regiment continued on foot. Marching was made most difficult by the heavy
loads on the backs of the Marines, the long grades over the dusty roads,
the intolerably hot weather, and the sight of the physically tired and
visibly dejected French soldiers who were in general
As the Marines came closer to the
battle front, the sounds of war became louder and louder. The steady
drum beat of the distant artillery was a constant reminder of what lie
ahead. Every so often they would hear a thunderous boom. There was also
a dirty haze visible on the horizon from the rising plumes of
Another interesting sight was
occurring overhead in the form of the bright multi-colored planes of the
German Air Force, all adorned with the Black Cross on their fuselage.
Most were bi-planes and a few were tri-planes. Once commanded by the
late-Baron von Richtofen, the "Flying Circus" had almost free reign in
the skies over the battlefield due to the lack of Allied planes in this
sector of the front.
THE BATTLE OF BELLEAU WOOD
On June 1, Château-Thierry and
Vaux fell, and German troops moved into Belleau Wood. The U.S. 2nd Division,
with the 4th Brigade of U.S. Marines, was brought up along the Paris-Metz
highway. The 9th U.S. Army Infantry Regiment was placed between the highway
and the Marne, while the 6th Marine Regiment was deployed to their left.
The 5th Marine and 23rd U.S. Army Infantry regiments were placed in
Before dawn on June 2, the 1st
Battalion was ordered to the front to assist the French in holding back
the enemy and covering the withdrawal of French units still engaged.
They began a six mile hike northwest through several eerily deserted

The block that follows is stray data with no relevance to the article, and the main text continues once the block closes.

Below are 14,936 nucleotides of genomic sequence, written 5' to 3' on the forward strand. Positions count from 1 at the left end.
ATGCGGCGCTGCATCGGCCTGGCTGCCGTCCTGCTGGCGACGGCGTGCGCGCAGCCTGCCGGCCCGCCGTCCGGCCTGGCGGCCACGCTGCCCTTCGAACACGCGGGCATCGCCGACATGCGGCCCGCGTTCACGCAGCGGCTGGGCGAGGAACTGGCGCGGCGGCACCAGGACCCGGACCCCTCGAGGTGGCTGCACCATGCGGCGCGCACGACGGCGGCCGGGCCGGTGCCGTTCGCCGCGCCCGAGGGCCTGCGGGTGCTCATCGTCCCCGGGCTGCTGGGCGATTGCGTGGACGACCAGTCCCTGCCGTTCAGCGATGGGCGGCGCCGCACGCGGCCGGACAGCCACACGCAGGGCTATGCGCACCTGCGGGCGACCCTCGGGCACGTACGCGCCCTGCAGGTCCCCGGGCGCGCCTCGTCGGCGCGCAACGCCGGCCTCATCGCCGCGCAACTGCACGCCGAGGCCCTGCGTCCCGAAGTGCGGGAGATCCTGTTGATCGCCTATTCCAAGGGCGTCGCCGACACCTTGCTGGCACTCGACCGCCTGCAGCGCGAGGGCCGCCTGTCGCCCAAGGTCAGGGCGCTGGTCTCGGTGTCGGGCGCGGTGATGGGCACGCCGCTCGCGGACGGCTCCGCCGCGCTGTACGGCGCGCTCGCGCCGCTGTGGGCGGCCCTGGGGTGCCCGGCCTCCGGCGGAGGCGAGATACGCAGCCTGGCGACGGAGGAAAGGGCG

villages, ending at the small town of Bois de Veuilly. Finally, in the
early daylight they filled a gap in the French line and began taking
selected aimed shots at the enemy.
When the sun set that evening, the
American forces held a twelve mile front line north of the Paris-Metz
Highway, running through grain fields and scattered woods, from Triangle
Farm west to Lucy and then north to Hill 142. The German line opposite
them ran from Vaux to Bouresches to Belleau.
German stormtroopers filter into
the area around Belleau Wood in early-June 1918.
The Germans were unaware that the
Americans had entered the fight and were perplexed as to how their men
were being shot and killed up to 800 yards from the front. This was unlike
anything they had ever witnessed from the French snipers. By mid-afternoon,
the 49th Company and the rest of the 1st Battalion were called back into
By the next morning, the last of the
withdrawing French elements had passed through the Marine lines. Fortunately
for the Allies, the German advance had been so swift that their support
artillery, food and ammunition trains were lagging far behind the front
line troops. They needed to regroup for the final thrust on Paris. Despite
these logistical difficulties, the veteran vanguard units were ordered to
continue probing forward against the weak and demoralized French
GERMAN DRIVE HALTED